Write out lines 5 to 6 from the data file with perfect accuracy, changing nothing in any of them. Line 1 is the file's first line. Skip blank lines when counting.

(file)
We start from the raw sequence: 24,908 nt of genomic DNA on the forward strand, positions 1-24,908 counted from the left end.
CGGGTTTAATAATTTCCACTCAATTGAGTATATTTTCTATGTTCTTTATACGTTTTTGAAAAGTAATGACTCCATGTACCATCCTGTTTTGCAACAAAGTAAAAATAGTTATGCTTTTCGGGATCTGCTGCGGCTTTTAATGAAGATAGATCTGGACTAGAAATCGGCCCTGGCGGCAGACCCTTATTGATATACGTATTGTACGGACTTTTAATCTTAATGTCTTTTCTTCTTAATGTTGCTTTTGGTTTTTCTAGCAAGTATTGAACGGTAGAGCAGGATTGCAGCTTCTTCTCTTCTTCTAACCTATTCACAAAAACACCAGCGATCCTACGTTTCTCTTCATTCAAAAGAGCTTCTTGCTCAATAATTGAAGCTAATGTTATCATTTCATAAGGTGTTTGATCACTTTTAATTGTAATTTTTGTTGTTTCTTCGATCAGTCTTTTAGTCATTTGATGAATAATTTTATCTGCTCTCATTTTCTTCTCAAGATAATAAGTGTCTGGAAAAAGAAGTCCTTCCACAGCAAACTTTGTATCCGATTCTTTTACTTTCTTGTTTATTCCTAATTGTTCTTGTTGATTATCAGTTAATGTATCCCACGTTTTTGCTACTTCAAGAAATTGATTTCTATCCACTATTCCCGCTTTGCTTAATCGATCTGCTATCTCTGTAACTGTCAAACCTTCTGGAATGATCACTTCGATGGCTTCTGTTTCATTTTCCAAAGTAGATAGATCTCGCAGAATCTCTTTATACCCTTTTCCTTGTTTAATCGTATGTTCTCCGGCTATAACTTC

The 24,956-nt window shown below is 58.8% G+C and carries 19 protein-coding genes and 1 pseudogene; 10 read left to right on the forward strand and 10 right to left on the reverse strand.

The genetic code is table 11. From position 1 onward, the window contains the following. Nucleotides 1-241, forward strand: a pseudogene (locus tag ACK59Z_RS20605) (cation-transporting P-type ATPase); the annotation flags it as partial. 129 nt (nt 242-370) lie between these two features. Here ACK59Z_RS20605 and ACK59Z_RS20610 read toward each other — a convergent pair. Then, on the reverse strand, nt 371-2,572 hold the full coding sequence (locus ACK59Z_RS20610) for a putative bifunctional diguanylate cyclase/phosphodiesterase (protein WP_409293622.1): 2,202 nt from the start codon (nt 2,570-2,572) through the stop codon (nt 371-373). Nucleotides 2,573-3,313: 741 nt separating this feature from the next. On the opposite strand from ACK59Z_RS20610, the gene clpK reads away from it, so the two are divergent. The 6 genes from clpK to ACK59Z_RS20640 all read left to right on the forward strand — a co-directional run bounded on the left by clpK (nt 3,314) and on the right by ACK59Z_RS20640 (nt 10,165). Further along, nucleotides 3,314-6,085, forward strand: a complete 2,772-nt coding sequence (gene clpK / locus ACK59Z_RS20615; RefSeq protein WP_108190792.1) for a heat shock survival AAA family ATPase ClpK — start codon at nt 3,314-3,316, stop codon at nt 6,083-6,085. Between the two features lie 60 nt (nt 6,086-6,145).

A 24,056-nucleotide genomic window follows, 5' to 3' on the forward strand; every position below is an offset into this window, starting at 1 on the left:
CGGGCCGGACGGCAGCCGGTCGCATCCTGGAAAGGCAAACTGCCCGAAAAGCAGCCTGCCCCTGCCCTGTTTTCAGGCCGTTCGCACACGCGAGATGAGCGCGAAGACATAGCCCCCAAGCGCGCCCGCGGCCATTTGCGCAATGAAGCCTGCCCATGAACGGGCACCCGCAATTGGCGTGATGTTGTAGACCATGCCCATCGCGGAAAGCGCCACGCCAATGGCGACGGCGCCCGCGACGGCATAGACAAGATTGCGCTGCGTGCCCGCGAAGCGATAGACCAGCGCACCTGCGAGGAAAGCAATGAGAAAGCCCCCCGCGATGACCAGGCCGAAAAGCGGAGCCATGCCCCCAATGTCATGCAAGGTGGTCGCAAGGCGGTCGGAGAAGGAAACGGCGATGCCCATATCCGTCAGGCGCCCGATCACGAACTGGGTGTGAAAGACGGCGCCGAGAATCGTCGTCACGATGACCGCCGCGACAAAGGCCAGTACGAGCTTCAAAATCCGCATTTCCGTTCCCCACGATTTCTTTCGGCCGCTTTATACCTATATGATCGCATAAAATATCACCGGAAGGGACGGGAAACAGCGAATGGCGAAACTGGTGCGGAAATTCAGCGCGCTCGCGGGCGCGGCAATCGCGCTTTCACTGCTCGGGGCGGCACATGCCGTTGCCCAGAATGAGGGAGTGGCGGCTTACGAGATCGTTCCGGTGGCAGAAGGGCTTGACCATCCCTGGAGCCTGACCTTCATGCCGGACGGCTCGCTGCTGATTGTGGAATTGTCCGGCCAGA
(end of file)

A 24,056-nucleotide genomic window follows, 5' to 3' on the forward strand; every position below is an offset into this window, starting at 1 on the left:
CGGGCCGGACGGCAGCCGGTCGCATCCTGGAAAGGCAAACTGCCCGAAAAGCAGCCTGCCCCTGCCCTGTTTTCAGGCCGTTCGCACACGCGAGATGAGCGCGAAGACATAGCCCCCAAGCGCGCCCGCGGCCATTTGCGCAATGAAGCCTGCCCATGAACGGGCACCCGCAATTGGCGTGATGTTGTAGACCATGCCCATCGCGGAAAGCGCCACGCCAATGGCGACGGCGCCCGCGACGGCATAGACAAGATTGCGCTGCGTGCCCGCGAAGCGATAGACCAGCGCACCTGCGAGGAAAGCAATGAGAAAGCCCCCCGCGATGACCAGGCCGAAAAGCGGAGCCATGCCCCCAATGTCATGCAAGGTGGTCGCAAGGCGGTCGGAGAAGGAAACGGCGATGCCCATATCCGTCAGGCGCCCGATCACGAACTGGGTGTGAAAGACGGCGCCGAGAATCGTCGTCACGATGACCGCCGCGACAAAGGCCAGTACGAGCTTCAAAATCCGCATTTCCGTTCCCCACGATTTCTTTCGGCCGCTTTATACCTATATGATCGCATAAAATATCACCGGAAGGGACGGGAAACAGCGAATGGCGAAACTGGTGCGGAAATTCAGCGCGCTCGCGGGCGCGGCAATCGCGCTTTCACTGCTCGGGGCGGCACATGCCGTTGCCCAGAATGAGGGAGTGGCGGCTTACGAGATCGTTCCGGTGGCAGAAGGGCTTGACCATCCCTGGAGCCTGACCTTCATGCCGGACGGCTCGCTGCTGATTGTGGAATTGTCCGGCCAGA